The fight against the kobolds is going well. The PCs need only to dispatch two more of the creatures, and they’ll be able to move on to the next room.
That’s when someone suggests: “Hey. Let’s capture one of these guys and interrogate him!”
Even the most experienced GM might groan inwardly at this turn of events. Brain freeze hits as the PCs ask their first question:
PC: What’s your name, kobold?
GM: Uh … uhmm …let me think … uh, Bob?
GM: Yeah, Bob. You wanna make something of it?
PC: No. It’s just that ‘Bob’ doesn’t sound very, I dunno, kobold-y.
In the spirit of sparing the PCs of having to face any more kobolds named “Bob,” here are some name charts of common monsters to keep in your GMing toolbox for when the need arises.
And if you have any resources or links to fantasy names, or naming conventions you rely on during the course of play, please share them in the comments below.
1. Balak Bonecrusher
2. Piltzo Potbelly
3. Krelb Spinecracker
4. Billsy Bullring
5. Molly Legsnapper
6. Toom Irongut
1. Scrimp Willow
4. Jak Periwig
5. Ginger Swan
6. Daisy Dewdrop
I’ve found all the generators and utilities at http://www.mithrilandmages.com/ to be very helpful.
Thanks for the link. Generators are always helpful.
One of the things I do to come up with names on the fly is to look around the room or think of a word. I think drop off the first and last letter and bam that is the new name. Ex. Television=>Elevisio(or Elevi is nice too) or Painting=> Aintin.
Is this for a scifi game, or do use it for fantasy, too. I wonder, though if it would work much in my game. We play in the basement and the only objects are the furnace (Urnace) and the washer (Asher). Still, I applaud the inventiveness.
fistly, kobold… prisoner? weird.
Not so weird. It depends on your group’s style. Interrogating Meepo the Kobold can lead the PCs through a whole avenue of adventure in the Sunless Citadel. It’s also useful for avoiding traps in kobold lairs. Kobolds love booby traps and snares. Plus, what a reward for PCs who took draconic as a language. Of course, getting anything useful outta the buggers might require more than mere persuasion. Intimidate, anyone?
I try to rely on using foreign languages as roots for names. If I give a dungeon or city an Arabic feel, I usually have a few words in Arabic written down, and I just change pronunciation or alter it in some way to give it some uniqueness. This way, a list of 10 words can give you lots of variation for anything you need to name, from landmarks to people. And you can do it with just 15 minutes on Google Translate.
Do you like the German roots for some of mine?
Being German I would use the Worg names only as comic relief but maybe you wanted them to be funny. 🙂
Actually, I wasn’t going for comic effect. Well, they sounded serious when I spoke them aloud to myself … but then to the ears of English speakers, spoken German always *sounds* serious.
Really, though, I’d be interested in some German wolf names that don’t come off as comic. If you have, say 6 of them handy, I’d love if you would share them.
Hm, I’ve never named a wolf. I’ll try to think of something…
To shorten the waiting time here are the translations (or at least similar meanings) of the names you came up with:
1. Sternchen = Little Star
2. Bello = Barko
3. Brummer = Grumbler
4. Edel = Noble
5. Kuschl = Cuddle
6. Landjunker = Squire
Thank you Steffen. I think a worg named Cuddle would be adorable don’t you?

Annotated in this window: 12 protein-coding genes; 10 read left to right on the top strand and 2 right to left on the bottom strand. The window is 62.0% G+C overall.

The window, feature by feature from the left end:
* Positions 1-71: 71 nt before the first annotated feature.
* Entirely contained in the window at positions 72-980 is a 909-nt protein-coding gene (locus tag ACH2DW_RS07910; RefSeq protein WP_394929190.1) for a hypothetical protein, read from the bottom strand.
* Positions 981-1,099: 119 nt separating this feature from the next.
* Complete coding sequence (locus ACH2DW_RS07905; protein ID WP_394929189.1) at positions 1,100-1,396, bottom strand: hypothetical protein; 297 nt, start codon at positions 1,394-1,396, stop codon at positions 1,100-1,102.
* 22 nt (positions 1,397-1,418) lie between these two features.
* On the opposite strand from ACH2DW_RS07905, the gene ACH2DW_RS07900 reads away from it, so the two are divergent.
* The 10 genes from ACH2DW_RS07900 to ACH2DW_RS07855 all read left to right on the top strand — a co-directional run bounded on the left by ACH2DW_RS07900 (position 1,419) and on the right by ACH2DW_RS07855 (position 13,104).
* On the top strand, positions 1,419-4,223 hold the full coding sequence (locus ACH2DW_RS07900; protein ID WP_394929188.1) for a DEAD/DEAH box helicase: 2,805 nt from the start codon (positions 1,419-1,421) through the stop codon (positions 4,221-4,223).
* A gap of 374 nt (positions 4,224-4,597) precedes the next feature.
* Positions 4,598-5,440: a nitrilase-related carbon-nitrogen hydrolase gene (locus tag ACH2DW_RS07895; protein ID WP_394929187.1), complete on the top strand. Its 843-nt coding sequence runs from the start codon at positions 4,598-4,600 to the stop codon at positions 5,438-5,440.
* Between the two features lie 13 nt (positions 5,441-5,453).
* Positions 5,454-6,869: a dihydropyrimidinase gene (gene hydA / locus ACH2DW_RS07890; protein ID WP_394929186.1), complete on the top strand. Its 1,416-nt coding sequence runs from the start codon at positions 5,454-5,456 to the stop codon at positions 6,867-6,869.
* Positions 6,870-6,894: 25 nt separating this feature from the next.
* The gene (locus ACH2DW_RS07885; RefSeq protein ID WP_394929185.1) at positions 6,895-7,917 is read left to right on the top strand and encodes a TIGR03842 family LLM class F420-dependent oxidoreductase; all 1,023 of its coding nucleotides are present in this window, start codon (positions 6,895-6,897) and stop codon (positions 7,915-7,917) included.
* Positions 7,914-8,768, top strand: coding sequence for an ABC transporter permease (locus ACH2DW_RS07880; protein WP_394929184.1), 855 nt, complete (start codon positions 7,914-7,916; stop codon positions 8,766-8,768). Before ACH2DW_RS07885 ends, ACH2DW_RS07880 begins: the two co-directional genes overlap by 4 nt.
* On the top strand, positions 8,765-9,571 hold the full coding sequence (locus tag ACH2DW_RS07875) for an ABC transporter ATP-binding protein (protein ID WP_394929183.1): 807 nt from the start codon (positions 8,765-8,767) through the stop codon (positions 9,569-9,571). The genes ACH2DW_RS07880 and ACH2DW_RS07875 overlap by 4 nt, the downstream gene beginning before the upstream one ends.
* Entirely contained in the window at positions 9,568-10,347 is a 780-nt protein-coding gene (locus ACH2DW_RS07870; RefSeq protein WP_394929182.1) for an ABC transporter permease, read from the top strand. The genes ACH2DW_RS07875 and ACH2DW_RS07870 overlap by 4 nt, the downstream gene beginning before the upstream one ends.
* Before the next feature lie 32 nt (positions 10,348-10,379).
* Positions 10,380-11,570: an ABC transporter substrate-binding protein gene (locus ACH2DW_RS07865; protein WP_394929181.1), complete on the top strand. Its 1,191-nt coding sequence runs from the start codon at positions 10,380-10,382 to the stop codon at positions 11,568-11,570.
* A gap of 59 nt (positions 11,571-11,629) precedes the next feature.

“Little Cuddle just tried to eat my face! Isn’t he cute?” – Yeah, very adorable. 😉
As we usually don’t bark orders at each other the way Germans in movies do it’s not easy to determine what sounds sufficiently harsh. 🙂
I brainstormed with my girlfriend and came up with a few names that will hopefully work for you:
That’s wonderful. My thanks to you and your girlfriend.
My source for hearing German spoken comes not from movies, but from having lived in or near communities with strong German heritage. A lot of great experiences, including many visits to Fredericksburg, Texas. Last I heard, the ticket taker at football games there still greets people in German.
It’s the little things like this that are *the* most helpful.
The article also reminded me how long it’s been since I’ve had my players face a “monstrous” humanoid… My players have killed a lot of people lately.
Bob the kobold says “good” to that. Kill more people’s and fewer kobolds. 🙂
Oh that rascally Bob!
I smell a sitcom. A fastidious, conservative Dwarf is forced to be roommates with a slovenly, liberal Kobold. Antics ensue…
I heard that Bob prefers to be called a progressive, but basically that’s it.
I like to use the Everchanging Book of Names:
I use different settings for different cultures/races.
Thanks for the link.
I usually pick a different world language per intelligent species. So let’s say the forest people speak Finnish and the Plains people speak Turkish (or whatever). Then I go to Wiktionary, type in an English word and get the translations. So, someone who is well known for protecting the village is called “Shield”: Forest people “Kilpi” or “Suoja”, Plains people “Kalkan”.
My own online name trick is to steal from Abulafia: http://random-generator.com/index.php?title=Name_Generators
Of course, I still say “Bob” too often during a session, because I didn’t remember to print out the right names…
That’s why I like something like this — you print it out and you’ve got a single sheet reference.
Maybe that should be a future post — the benefits of having single-sheet references.
Or you just throw a Bennie to the first player to come up with a good name.
What, you don’t have your players do all your work for you?